They say they want "different", but do they really?
I heard someone say this the other day... "People say they want a different way of thinking and operating at work, but when it is offered up, it turns out they really don't".
I have also experienced this first hand and want to ponder it for a while - At face value this simply doesn't make much sense, but then again, maybe it does.
We have been very successful and are at the top of the food chain mostly because we have been able to control our environment; keep the rain off our heads, the wild animals at bay, or build a state-of-the-art process to manage customer orders and ship within 12 hours (guaranteed). We control and bring predictability to things.
We are successful for this control, and this "request for different" simply seems to flies in the face of it. Therein lies the "rub" *.
This "perceived contradiction" is created as we work hard to bring control and predictability to what we do, and then want to work outside what we have created to bring improvement and growth; all the while putting up roadblocks to prevent it from happening. Examples abound of "the wild project" that could not get support, but with some inventive "skunk works activity"** becomes a big hit that everyone rallies behind. The fact that no one originally wanted it... is forgotten.
I call this a "perceived contradiction" because this dynamic may seem as much, but will argue it is more of a check and balance to manage success and sustainable growth - Successful and viable businesses need to have systems, processes, operating mechanisms, business rhythms and measures that are all in control or they simply will not be sustainable.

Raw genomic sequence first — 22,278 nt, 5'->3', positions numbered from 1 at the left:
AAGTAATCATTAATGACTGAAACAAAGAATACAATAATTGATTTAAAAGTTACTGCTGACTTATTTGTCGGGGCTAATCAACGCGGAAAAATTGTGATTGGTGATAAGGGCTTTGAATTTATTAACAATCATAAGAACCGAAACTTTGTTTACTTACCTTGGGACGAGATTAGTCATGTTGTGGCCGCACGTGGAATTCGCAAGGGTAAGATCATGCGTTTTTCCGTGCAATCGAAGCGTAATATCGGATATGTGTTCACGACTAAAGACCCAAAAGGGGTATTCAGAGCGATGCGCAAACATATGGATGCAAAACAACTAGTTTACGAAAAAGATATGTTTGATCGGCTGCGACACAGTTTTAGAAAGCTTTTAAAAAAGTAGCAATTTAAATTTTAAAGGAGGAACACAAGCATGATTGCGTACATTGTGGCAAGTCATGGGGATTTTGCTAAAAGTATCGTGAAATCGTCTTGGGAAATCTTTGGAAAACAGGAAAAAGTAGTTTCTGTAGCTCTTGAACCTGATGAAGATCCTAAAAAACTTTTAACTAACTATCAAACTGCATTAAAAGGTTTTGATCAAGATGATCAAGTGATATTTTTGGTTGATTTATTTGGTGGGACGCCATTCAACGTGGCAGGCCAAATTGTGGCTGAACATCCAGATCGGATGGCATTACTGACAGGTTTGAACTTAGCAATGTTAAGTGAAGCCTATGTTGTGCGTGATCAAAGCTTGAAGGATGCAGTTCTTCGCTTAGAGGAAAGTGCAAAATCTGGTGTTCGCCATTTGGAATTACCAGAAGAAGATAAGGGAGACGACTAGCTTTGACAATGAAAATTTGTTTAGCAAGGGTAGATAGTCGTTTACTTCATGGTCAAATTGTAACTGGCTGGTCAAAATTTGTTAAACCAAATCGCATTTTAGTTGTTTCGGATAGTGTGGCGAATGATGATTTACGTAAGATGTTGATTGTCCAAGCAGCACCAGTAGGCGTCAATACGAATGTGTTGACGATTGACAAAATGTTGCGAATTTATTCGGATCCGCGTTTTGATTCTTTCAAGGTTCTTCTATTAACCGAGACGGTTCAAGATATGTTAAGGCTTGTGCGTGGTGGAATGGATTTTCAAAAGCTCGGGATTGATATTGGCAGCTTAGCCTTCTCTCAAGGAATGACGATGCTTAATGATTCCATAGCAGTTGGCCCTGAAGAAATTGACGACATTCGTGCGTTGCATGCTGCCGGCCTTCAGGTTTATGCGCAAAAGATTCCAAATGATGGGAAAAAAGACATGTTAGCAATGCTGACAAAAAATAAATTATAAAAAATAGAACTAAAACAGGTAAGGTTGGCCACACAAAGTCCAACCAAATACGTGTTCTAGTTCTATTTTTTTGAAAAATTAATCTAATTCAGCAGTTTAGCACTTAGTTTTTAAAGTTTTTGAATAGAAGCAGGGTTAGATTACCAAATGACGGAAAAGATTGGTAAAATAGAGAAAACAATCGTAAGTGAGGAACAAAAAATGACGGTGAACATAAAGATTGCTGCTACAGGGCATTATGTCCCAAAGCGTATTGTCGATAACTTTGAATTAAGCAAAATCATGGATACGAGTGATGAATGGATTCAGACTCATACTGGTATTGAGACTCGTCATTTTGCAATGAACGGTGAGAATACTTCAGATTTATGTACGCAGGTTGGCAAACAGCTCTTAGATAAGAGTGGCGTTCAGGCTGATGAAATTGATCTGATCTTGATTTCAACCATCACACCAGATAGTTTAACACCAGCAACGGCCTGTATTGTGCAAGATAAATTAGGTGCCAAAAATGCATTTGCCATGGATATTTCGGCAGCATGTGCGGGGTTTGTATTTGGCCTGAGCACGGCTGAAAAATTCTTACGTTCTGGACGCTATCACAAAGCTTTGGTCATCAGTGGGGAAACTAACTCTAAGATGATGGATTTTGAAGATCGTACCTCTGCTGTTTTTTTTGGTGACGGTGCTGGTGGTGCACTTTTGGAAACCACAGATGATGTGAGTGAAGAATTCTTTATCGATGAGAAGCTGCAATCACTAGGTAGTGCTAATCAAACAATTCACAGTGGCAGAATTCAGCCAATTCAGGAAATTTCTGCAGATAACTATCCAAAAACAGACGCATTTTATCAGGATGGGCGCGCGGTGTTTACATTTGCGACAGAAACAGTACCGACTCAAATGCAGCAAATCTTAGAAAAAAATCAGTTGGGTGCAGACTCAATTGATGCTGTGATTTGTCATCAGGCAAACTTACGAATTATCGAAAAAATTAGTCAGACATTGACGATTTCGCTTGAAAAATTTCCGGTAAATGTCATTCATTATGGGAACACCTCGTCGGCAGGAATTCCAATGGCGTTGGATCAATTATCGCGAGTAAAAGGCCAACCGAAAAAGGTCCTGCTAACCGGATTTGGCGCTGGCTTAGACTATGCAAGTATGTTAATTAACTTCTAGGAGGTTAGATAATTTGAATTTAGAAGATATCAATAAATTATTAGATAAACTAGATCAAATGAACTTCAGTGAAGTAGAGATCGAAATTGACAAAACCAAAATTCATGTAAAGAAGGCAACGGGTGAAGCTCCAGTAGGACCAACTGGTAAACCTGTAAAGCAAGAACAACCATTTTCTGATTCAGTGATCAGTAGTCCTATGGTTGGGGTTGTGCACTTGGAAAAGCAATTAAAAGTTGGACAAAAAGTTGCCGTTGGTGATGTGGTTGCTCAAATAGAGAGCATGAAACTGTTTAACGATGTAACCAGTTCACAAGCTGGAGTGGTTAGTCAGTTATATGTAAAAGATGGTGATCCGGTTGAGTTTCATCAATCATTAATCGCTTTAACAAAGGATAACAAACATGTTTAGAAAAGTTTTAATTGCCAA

The coveted new idea or different way of thinking can, and will, play havoc on the way a business is run if not kept in check.
These roadblocks that arise and push back on a "different way of thinking" are to vet out what is viable and what is not. Simply put, the good will find their way, and the bad will "die on the vine".
When you hear someone say, "They want a different way of thinking" or "They want to do things differently" take this into consideration:
- They truly mean it.
- Up front you should know that anything new, different, and "outside the box" will be challenged, dismissed, and you will hear various versions of the word "no".
- The burden is on the person with something different to "sell it", not for others to "buy it".
- Without breaking the law, or the guiding principles of the company, it is "on you" to make it work... this is where that expression "Good People Find a Way" probably came from.
So how do you work through this perceived contradiction to make "different" a reality?
Success stories abound, so know that it is done all the time, and these are a few things that come to mind to help you on the way:
- Be persistent. If you are not willing to be the champion and a loud advocate, it simply was a "passing idea".
- Not everyone will say "no"; search them out and leverage their voice, skills and funding (if they have it) and build momentum.
- Just make it happen and prove its success. You know that old adage "It's better to beg for forgiveness, than ask for permission". ***
So good luck with your different ideas and remember... the company is truly a a safe place to vet everything out because when you get into the open market, it is a ruthless, hostile and unforgiving place.
* An idiom derived from how irritating it is for the animal when you rub it's fur the wrong way,
** A skunk works is a group of people that, in order to achieve unusual results, work on a project in a way that is outside the usual rules.
*** There is no doubt that there is "risk" that comes with this, but anything worth doing, always comes with risk.